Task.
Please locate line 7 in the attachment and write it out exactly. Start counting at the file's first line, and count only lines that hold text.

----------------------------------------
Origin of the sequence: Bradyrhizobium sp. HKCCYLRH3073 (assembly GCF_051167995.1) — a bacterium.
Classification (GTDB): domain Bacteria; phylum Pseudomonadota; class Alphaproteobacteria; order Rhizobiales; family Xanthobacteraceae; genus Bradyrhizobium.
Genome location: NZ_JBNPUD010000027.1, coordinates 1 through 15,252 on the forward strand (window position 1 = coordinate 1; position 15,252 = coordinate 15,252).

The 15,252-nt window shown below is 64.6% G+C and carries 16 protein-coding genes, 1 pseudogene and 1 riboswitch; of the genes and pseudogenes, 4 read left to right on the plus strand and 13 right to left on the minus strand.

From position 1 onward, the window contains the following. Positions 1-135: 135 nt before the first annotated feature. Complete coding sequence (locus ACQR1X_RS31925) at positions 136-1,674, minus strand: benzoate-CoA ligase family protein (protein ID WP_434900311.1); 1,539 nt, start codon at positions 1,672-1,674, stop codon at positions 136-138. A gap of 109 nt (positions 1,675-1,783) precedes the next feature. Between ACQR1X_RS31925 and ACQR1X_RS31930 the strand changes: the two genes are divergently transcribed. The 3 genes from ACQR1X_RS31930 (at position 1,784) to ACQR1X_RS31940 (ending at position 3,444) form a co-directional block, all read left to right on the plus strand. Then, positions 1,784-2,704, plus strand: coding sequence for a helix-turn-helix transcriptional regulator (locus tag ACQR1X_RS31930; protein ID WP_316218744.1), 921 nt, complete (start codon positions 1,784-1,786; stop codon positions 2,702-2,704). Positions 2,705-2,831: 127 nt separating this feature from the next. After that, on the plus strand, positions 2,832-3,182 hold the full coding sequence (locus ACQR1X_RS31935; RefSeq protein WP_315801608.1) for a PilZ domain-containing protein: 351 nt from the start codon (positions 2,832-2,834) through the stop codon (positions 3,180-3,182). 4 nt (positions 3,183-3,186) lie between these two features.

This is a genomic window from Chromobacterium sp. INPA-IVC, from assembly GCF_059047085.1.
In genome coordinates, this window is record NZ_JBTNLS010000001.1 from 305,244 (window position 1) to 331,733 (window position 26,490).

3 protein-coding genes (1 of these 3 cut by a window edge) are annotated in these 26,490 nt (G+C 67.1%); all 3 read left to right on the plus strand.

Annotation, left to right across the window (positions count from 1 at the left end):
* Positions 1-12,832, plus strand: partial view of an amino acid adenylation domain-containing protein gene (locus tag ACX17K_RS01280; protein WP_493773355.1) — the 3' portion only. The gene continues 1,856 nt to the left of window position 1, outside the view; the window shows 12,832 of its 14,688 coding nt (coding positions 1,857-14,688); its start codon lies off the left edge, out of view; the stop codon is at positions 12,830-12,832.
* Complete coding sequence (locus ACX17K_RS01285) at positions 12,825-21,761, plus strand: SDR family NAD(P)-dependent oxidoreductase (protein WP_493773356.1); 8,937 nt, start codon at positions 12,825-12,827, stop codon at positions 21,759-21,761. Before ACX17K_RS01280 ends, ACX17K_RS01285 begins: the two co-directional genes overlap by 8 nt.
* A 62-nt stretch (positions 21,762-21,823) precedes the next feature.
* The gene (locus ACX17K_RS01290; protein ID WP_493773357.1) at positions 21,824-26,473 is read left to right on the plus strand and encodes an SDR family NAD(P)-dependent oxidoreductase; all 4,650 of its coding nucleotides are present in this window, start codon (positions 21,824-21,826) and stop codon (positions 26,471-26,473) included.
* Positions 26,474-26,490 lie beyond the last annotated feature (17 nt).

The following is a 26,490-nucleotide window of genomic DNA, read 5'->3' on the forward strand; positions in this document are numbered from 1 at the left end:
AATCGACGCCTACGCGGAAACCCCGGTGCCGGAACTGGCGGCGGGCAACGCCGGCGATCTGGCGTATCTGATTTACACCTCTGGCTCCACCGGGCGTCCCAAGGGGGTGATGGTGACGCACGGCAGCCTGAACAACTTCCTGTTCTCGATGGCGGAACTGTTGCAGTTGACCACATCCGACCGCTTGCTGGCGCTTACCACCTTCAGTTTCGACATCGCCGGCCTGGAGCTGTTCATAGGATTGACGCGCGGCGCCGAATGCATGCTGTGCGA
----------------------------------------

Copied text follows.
In genome coordinates, this window is record NZ_JBTNLS010000001.1 from 305,244 (window position 1) to 331,733 (window position 26,490).